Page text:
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Georgia Women: Their Lives and Times - Volume 2

Chirhart, Ann Short; Clark, Kathleen Ann (Edited by)

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ISBN 10: 0820337846 / ISBN 13: 9780820337845
Published by University of Georgia Press, U.S.A., 2014
Condition: Fine Hardcover
From Gunn Books (Wooster, OH, U.S.A.)

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Glossy pictorial hardcover binding is clean and tight. The interior and text are clean and unmarked. NOT ex-lib. A clean, tight copy. 438pp. Indexed. Bookseller Inventory # 006956

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Bibliographic Details

Title: Georgia Women: Their Lives and Times - ...

Publisher: University of Georgia Press, U.S.A.

Publication Date: 2014

Binding: Hardcover

Book Condition:Fine

Dust Jacket Condition: No Jacket

About this title

Synopsis:

Women were leading actors in twentieth-century developments in Georgia, yet most histories minimize their contributions. The essays in the second volume of Georgia Women, edited by Ann Short Chirhart and Kathleen Ann Clark, vividly portray a wide array of Georgia women who played an important role in the state’s history, from little-known Progressive Era activists to famous present-day figures such as Pulitzer Prize–winning author Alice Walker and former First Lady Rosalynn Carter.

Georgia women were instrumental to state and national politics even before they achieved suffrage, and as essays on Lillian Smith, Frances Pauley, Coretta Scott King, and others demonstrate, they played a key role in twentieth-century struggles over civil rights, gender equality, and the proper size and reach of government. Georgia women’s contributions have been wide ranging in the arena of arts and culture and include the works of renowned blues singer Gertrude “Ma” Rainey and such nationally prominent literary figures as Margaret Mitchell, Carson McCullers, and Flannery O’Connor, as well as Walker.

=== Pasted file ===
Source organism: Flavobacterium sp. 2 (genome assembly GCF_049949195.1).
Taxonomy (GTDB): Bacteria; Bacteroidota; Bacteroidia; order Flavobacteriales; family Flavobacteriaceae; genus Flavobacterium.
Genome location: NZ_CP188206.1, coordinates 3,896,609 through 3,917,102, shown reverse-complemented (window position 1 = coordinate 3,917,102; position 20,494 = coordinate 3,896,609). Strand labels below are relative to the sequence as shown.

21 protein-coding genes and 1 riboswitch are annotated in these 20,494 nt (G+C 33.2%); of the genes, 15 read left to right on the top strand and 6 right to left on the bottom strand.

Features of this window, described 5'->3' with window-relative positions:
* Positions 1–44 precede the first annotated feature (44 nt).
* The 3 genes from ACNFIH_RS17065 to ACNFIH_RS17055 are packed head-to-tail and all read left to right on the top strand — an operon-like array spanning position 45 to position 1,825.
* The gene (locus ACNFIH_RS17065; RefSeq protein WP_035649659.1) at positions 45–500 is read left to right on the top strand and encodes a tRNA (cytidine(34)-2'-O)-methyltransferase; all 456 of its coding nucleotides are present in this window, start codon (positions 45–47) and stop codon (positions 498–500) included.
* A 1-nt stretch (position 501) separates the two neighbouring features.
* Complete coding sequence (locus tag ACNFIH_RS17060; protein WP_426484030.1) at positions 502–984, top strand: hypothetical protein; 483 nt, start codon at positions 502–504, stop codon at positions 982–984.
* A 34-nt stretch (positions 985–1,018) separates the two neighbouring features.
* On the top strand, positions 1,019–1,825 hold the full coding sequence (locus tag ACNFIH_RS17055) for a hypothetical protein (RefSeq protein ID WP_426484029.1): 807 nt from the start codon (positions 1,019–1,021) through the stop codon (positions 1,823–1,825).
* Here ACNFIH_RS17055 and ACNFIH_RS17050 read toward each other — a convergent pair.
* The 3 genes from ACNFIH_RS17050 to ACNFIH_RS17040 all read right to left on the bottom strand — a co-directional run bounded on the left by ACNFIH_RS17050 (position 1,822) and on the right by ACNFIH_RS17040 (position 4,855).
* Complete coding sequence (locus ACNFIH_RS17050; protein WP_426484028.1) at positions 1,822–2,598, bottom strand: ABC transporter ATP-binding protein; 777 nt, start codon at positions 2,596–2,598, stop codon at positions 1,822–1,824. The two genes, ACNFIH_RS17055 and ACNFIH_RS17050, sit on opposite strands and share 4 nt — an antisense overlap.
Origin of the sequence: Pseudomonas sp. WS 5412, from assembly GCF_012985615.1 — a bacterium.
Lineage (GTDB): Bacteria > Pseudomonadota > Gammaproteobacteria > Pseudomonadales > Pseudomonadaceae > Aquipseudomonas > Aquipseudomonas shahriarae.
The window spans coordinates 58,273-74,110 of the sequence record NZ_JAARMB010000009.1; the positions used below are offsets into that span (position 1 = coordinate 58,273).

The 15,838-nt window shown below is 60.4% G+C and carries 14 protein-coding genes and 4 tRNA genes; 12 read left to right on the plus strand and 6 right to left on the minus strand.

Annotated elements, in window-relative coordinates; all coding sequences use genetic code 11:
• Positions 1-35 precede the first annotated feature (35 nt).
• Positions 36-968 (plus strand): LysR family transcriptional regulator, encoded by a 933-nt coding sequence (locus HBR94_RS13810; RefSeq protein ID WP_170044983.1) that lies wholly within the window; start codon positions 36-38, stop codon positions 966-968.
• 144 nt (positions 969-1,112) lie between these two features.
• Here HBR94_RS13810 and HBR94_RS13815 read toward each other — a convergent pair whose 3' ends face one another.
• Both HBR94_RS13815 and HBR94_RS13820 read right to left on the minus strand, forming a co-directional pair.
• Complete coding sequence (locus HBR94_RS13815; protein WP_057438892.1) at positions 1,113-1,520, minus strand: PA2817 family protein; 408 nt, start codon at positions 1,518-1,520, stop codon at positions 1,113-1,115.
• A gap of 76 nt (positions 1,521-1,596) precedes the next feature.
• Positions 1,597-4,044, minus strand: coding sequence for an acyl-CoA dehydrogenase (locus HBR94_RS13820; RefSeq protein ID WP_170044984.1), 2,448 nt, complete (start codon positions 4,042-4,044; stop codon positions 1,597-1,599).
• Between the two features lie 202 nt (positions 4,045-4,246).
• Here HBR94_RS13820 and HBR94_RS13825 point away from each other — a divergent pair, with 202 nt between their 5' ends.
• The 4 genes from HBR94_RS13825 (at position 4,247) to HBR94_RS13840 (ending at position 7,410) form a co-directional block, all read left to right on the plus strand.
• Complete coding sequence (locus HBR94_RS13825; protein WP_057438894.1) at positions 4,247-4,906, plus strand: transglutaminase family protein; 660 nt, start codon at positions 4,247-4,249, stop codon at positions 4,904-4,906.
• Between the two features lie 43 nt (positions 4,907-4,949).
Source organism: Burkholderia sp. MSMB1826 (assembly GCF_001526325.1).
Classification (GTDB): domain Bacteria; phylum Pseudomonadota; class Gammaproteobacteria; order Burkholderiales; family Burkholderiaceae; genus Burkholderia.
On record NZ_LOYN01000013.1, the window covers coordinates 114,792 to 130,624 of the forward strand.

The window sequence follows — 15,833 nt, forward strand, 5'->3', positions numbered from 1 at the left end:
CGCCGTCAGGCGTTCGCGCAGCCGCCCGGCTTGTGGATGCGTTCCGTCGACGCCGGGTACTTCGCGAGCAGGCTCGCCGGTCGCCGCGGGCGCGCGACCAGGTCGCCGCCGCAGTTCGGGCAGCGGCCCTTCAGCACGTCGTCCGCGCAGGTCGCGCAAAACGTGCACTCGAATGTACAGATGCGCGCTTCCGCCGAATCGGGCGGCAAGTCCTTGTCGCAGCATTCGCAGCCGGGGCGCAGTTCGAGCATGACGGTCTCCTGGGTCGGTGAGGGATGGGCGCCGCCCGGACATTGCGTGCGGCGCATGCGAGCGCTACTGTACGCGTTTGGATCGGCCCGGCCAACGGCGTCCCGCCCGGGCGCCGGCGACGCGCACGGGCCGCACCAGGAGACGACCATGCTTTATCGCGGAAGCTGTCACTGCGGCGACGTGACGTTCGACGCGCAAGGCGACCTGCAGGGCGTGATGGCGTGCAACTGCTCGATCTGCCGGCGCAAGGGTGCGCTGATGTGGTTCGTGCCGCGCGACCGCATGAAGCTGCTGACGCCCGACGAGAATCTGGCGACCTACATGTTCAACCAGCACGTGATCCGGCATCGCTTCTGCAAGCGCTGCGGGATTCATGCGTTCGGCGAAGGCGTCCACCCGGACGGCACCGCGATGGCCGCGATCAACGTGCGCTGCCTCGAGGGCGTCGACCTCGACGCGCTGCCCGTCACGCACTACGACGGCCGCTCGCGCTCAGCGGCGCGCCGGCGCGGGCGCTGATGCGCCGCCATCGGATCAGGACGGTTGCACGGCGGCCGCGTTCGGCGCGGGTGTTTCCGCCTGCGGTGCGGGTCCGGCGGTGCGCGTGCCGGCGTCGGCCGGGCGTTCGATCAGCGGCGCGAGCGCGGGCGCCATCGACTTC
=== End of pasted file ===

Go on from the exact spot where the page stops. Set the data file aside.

While many of the volume’s essays take a fresh look at relatively well-known figures, readers will also have the opportunity to discover women who were vital to Georgia’s history yet remain relatively obscure today, such as Atlanta educator and activist Lugenia Burns Hope, World War II aviator Hazel Raines, entrepreneur and carpet manufacturer Catherine Evans Whitener, and rural activist and author Vara A. Majette. Collectively, the life stories portrayed in this volume deepen our understanding of the multifaceted history of not only Georgia women but also the state itself.

From the Inside Flap:

This first of two volumes extends from the founding of the colony of Georgia in 1733 up to the Progressive era. From the beginning, Georgia women were instrumental in shaping the state, yet most histories minimize their contributions. The essays in this volume include women of many ethnicities and classes who played an important role in Georgia's history.

Though sources for understanding the lives of women in Georgia during the colonial period are scarce, the early essays profile Mary Musgrove, an important player in the relations between the Creek nation and the British Crown, and the loyalist Elizabeth Johnston, who left Georgia for Nova Scotia in 1806. Another essay examines the near-mythical quality of the American Revolutionera accounts of "Georgia's War Woman," Nancy Hart. The later essays are multifaceted in their examination of the way different women experienced Georgia's antebellum social and political life, the tumult of the Civil War, and the lingering consequences of both the conflict itself and Emancipation. After the war, both necessity and opportunity changed women's lives, as educated white women like Eliza Andrews established or taught in schools and as African American women like Lucy Craft Laney, who later founded the Haines Institute, attended school for the first time. Georgia Women also profiles reform-minded women like Mary Latimer McLendon, Rebecca Latimer Felton, Mildred Rutherford, Nellie Peters Black, and Martha Berry, who worked tirelessly for causes ranging from temperance to suffrage to education. The stories of the women portrayed in this volume provide valuable glimpses into the lives and experiences of all Georgia women during the first century anda half of the state's existence.

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